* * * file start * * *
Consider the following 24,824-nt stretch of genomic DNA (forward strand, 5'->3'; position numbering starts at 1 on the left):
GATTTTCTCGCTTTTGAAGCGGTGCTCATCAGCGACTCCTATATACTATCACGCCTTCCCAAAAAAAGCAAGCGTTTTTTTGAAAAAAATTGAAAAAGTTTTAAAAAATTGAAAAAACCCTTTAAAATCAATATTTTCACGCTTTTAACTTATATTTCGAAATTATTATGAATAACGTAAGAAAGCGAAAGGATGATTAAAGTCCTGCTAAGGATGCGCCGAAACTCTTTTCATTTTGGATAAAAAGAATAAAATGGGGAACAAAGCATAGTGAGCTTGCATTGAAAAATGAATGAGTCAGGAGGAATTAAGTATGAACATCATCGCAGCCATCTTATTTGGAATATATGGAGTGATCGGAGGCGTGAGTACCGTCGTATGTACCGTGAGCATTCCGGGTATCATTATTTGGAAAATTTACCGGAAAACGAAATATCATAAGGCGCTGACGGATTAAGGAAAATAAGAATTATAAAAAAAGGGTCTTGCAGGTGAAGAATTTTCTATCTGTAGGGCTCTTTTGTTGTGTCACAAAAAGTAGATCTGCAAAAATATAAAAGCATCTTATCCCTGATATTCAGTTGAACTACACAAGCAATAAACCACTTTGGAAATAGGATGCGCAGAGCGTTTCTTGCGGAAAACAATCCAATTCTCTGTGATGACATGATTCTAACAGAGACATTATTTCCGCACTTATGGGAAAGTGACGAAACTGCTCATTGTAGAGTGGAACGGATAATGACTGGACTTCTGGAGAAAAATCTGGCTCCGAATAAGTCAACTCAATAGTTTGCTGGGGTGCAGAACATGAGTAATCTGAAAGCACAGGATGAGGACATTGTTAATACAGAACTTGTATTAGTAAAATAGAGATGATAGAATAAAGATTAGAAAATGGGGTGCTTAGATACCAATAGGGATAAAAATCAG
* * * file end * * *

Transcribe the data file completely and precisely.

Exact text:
Consider the following 24,824-nt stretch of genomic DNA (forward strand, 5'->3'; position numbering starts at 1 on the left):
GATTTTCTCGCTTTTGAAGCGGTGCTCATCAGCGACTCCTATATACTATCACGCCTTCCCAAAAAAAGCAAGCGTTTTTTTGAAAAAAATTGAAAAAGTTTTAAAAAATTGAAAAAACCCTTTAAAATCAATATTTTCACGCTTTTAACTTATATTTCGAAATTATTATGAATAACGTAAGAAAGCGAAAGGATGATTAAAGTCCTGCTAAGGATGCGCCGAAACTCTTTTCATTTTGGATAAAAAGAATAAAATGGGGAACAAAGCATAGTGAGCTTGCATTGAAAAATGAATGAGTCAGGAGGAATTAAGTATGAACATCATCGCAGCCATCTTATTTGGAATATATGGAGTGATCGGAGGCGTGAGTACCGTCGTATGTACCGTGAGCATTCCGGGTATCATTATTTGGAAAATTTACCGGAAAACGAAATATCATAAGGCGCTGACGGATTAAGGAAAATAAGAATTATAAAAAAAGGGTCTTGCAGGTGAAGAATTTTCTATCTGTAGGGCTCTTTTGTTGTGTCACAAAAAGTAGATCTGCAAAAATATAAAAGCATCTTATCCCTGATATTCAGTTGAACTACACAAGCAATAAACCACTTTGGAAATAGGATGCGCAGAGCGTTTCTTGCGGAAAACAATCCAATTCTCTGTGATGACATGATTCTAACAGAGACATTATTTCCGCACTTATGGGAAAGTGACGAAACTGCTCATTGTAGAGTGGAACGGATAATGACTGGACTTCTGGAGAAAAATCTGGCTCCGAATAAGTCAACTCAATAGTTTGCTGGGGTGCAGAACATGAGTAATCTGAAAGCACAGGATGAGGACATTGTTAATACAGAACTTGTATTAGTAAAATAGAGATGATAGAATAAAGATTAGAAAATGGGGTGCTTAGATACCAATAGGGATAAAAATCAG